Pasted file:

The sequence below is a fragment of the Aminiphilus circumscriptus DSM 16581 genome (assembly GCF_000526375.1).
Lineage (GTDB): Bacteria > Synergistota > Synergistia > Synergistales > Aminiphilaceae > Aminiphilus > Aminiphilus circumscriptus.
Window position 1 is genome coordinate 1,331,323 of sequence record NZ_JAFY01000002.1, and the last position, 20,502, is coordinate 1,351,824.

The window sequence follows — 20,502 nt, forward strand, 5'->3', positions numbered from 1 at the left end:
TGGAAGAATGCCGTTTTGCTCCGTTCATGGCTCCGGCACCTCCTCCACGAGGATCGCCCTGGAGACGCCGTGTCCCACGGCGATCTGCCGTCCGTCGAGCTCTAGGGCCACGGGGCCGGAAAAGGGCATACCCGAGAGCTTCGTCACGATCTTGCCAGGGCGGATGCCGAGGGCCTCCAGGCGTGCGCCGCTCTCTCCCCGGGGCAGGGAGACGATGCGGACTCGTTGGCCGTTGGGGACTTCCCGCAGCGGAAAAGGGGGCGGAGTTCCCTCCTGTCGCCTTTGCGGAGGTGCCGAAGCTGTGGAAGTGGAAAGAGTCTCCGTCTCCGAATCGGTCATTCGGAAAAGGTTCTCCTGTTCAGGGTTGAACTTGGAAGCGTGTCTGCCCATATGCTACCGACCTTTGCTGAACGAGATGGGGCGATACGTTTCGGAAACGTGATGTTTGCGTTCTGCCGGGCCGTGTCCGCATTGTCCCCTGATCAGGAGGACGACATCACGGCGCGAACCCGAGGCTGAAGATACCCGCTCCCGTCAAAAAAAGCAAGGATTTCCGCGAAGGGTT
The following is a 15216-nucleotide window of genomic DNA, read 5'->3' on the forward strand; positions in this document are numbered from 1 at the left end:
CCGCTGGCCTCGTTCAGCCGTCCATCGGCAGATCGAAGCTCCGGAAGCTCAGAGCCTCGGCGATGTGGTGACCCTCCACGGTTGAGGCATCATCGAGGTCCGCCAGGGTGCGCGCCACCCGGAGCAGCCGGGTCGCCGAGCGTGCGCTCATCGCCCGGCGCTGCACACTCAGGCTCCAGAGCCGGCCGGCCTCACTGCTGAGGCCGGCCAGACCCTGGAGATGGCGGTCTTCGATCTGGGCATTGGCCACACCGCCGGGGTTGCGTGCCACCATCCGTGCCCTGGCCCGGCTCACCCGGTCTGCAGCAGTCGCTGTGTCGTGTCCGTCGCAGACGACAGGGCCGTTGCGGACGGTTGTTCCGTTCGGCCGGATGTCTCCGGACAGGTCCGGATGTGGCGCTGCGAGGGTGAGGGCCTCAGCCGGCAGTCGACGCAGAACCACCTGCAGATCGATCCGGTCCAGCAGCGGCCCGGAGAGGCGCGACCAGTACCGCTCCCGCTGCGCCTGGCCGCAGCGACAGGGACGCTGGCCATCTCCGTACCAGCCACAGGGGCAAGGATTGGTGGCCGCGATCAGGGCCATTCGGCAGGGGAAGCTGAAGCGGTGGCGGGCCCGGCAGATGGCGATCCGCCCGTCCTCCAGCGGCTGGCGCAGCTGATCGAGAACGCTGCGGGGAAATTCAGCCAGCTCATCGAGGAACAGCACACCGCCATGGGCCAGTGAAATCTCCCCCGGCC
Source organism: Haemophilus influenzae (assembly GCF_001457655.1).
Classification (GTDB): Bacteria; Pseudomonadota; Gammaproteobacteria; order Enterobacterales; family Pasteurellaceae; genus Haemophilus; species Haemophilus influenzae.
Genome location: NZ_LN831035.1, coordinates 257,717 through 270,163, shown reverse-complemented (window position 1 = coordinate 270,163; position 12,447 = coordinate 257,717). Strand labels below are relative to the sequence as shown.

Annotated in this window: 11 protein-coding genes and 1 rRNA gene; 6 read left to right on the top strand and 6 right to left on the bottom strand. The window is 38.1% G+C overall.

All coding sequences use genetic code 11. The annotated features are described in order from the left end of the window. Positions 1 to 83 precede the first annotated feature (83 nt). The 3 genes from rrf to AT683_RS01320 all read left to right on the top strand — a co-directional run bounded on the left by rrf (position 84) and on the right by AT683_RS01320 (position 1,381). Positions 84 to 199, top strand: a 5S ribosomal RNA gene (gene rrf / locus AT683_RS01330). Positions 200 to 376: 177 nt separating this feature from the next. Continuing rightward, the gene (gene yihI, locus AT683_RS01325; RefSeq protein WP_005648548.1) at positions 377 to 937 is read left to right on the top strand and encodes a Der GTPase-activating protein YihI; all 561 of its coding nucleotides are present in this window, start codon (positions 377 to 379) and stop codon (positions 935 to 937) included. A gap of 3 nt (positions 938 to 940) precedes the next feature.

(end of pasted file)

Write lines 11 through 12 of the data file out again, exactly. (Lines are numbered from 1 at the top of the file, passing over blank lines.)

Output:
Annotated in this window: 11 protein-coding genes and 1 rRNA gene; 6 read left to right on the top strand and 6 right to left on the bottom strand. The window is 38.1% G+C overall.

All coding sequences use genetic code 11. The annotated features are described in order from the left end of the window. Positions 1 to 83 precede the first annotated feature (83 nt). The 3 genes from rrf to AT683_RS01320 all read left to right on the top strand — a co-directional run bounded on the left by rrf (position 84) and on the right by AT683_RS01320 (position 1,381). Positions 84 to 199, top strand: a 5S ribosomal RNA gene (gene rrf / locus AT683_RS01330). Positions 200 to 376: 177 nt separating this feature from the next. Continuing rightward, the gene (gene yihI, locus AT683_RS01325; RefSeq protein WP_005648548.1) at positions 377 to 937 is read left to right on the top strand and encodes a Der GTPase-activating protein YihI; all 561 of its coding nucleotides are present in this window, start codon (positions 377 to 379) and stop codon (positions 935 to 937) included. A gap of 3 nt (positions 938 to 940) precedes the next feature.